In Historic First, U.S. House Votes to Decriminalize Marijuana

In Historic First, U.S. House Votes to Decriminalize Marijuana

The United States House of Representatives has voted in favor of legislation that would decriminalize and tax marijuana on the federal level. The measure was passed 228 to 164.

As noted by the Associated Press, supporters of the measure say it will help reverse adverse effects of the decades-long “war on drugs” by removing marijuana, or cannabis, from the list of federally controlled substances while allowing states to set their own rules regarding marijuana. “The bill also would use money from an excise tax on marijuana to address the needs of groups and communities harmed by the drug war and provide for the expungement of federal marijuana convictions and arrests.”

“For far too long, we have treated marijuana as a criminal justice problem instead of as a matter of personal choice and public health,″ said Rep. Jerry Nadler, D-N.Y., chairman of the House Judiciary Committee and one of the bill’s sponsors. “Whatever one’s views are on the use of marijuana for recreational or medicinal use, the policy of arrests, prosecution and incarceration at the federal level has proven unwise and unjust.″

The vote comes after four states voted last month to legalize marijuana, bringing the total to 15.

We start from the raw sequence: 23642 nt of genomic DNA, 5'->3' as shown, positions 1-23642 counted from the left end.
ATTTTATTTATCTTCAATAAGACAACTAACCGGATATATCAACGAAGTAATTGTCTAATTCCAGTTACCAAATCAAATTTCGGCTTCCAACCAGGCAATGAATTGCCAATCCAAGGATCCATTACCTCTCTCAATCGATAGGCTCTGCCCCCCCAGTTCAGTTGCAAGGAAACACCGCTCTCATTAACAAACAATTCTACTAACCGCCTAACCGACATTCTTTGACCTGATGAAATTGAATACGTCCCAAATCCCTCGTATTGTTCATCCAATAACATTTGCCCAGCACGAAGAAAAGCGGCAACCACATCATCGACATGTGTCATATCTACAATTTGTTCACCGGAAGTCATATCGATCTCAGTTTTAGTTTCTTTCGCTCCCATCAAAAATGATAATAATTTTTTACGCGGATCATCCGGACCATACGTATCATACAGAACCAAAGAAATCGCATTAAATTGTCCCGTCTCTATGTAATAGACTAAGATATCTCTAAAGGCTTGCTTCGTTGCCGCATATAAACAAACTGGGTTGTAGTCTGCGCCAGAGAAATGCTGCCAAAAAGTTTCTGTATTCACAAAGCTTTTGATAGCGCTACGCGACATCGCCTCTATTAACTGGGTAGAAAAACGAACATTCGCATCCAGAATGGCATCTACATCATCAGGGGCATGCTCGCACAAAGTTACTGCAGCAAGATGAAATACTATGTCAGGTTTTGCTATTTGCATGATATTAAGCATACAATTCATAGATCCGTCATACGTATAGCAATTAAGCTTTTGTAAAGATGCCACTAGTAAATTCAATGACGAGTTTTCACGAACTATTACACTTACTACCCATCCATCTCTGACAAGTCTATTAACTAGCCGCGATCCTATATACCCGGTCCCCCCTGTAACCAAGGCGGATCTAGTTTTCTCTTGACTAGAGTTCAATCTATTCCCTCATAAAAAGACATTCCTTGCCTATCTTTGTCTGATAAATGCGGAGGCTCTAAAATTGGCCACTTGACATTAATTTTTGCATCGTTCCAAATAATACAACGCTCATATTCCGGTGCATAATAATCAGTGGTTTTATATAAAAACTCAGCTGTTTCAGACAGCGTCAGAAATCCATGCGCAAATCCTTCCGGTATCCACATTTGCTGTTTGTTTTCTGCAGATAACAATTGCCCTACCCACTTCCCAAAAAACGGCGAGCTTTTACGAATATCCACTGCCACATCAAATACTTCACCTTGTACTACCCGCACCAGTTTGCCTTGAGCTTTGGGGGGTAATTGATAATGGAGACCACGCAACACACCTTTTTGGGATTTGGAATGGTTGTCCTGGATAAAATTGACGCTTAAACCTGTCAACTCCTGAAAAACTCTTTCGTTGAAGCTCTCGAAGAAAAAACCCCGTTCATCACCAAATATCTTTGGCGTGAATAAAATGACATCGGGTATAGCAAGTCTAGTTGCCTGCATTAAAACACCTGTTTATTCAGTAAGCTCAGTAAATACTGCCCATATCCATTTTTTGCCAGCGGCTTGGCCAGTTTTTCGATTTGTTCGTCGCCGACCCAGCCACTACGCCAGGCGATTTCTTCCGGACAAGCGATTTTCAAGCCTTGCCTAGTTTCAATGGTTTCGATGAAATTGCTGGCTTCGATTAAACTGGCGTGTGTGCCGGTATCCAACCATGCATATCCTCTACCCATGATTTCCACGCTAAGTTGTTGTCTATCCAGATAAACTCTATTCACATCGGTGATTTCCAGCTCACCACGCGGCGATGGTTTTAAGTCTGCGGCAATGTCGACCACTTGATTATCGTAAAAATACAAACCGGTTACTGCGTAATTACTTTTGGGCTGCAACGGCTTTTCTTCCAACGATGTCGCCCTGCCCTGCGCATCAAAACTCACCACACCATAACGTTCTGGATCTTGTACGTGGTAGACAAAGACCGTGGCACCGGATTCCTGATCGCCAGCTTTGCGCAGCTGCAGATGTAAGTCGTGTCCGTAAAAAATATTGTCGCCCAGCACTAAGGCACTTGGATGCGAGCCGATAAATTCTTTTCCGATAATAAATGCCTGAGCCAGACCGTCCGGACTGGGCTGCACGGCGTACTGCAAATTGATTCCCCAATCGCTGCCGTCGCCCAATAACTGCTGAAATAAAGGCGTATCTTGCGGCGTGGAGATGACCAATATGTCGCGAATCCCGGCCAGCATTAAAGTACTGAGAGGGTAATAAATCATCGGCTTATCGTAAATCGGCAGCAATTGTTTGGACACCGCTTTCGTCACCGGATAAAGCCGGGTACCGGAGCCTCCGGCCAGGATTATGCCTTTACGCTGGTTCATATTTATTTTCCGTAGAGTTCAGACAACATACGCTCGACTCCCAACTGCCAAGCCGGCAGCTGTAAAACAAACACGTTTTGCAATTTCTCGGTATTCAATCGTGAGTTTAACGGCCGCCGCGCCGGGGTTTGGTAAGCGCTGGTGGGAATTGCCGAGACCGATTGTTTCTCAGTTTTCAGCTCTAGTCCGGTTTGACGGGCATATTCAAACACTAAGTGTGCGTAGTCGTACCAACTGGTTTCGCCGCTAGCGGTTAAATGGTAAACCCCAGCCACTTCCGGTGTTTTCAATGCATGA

Rep. Barbara Lee, D-Calif., called the House bill an important racial justice measure. Lee, who is Black, said the bill is the product of years of work by a range of advocates and is long overdue.

The bill “is a major step, mind you, a major step toward ending the unjust war on drugs and racial inequities that are central to these laws,″ Lee said.

The bill also would open up more opportunities for marijuana businesses notes the AP, including access to Small Business Administration loans to help ensure that minorities can take part in an industry dominated by white farmers and growers. “This is a job-creating industry, and (the bill) also provides economic opportunities for minority-owned business owners,” Lee said.

The measure now goes to the Senate, where it’s unlikely to advance unless Democrats take control of the Senate by winning both Senate runoff races in Georgia next month.

The legislation would authorize a 5% sales tax on marijuana products to fund programs aimed at assisting people and communities harmed in the so-called war on drugs, such as job training and legal aid. It also would require federal courts to expunge prior marijuana convictions.

The measure’s passage marks the first time in United States history that the entire House of Representatives voted in favor of legislation that would decriminalize or legalize marijuana.

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